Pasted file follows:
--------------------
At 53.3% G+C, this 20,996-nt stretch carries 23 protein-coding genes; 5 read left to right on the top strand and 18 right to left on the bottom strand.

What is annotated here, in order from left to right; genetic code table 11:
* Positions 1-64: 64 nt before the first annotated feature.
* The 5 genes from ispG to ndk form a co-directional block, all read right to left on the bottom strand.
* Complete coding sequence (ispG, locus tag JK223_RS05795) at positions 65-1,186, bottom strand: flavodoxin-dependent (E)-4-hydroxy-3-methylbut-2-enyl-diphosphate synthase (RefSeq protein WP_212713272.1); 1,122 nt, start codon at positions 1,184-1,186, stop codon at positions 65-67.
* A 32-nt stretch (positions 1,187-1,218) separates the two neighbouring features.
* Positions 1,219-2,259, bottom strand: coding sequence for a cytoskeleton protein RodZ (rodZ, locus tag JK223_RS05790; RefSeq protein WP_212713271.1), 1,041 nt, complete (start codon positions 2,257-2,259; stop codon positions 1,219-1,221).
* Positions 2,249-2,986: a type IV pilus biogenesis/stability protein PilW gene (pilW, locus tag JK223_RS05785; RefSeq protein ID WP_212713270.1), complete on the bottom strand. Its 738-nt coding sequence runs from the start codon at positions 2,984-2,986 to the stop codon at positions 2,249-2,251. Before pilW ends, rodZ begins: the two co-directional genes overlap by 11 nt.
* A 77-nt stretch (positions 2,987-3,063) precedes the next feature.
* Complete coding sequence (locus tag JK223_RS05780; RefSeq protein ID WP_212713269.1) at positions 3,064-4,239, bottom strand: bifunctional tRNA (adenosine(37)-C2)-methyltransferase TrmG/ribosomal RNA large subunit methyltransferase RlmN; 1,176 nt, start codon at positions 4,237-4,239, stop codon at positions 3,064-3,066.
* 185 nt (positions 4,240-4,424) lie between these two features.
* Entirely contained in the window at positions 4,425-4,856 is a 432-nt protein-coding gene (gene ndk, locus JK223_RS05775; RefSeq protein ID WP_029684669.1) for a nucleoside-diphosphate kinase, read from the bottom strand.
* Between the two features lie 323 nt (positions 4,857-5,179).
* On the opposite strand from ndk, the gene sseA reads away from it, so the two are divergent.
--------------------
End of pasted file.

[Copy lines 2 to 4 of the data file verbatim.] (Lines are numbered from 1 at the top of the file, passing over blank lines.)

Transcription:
What is annotated here, in order from left to right; genetic code table 11:
* Positions 1-64: 64 nt before the first annotated feature.
* The 5 genes from ispG to ndk form a co-directional block, all read right to left on the bottom strand.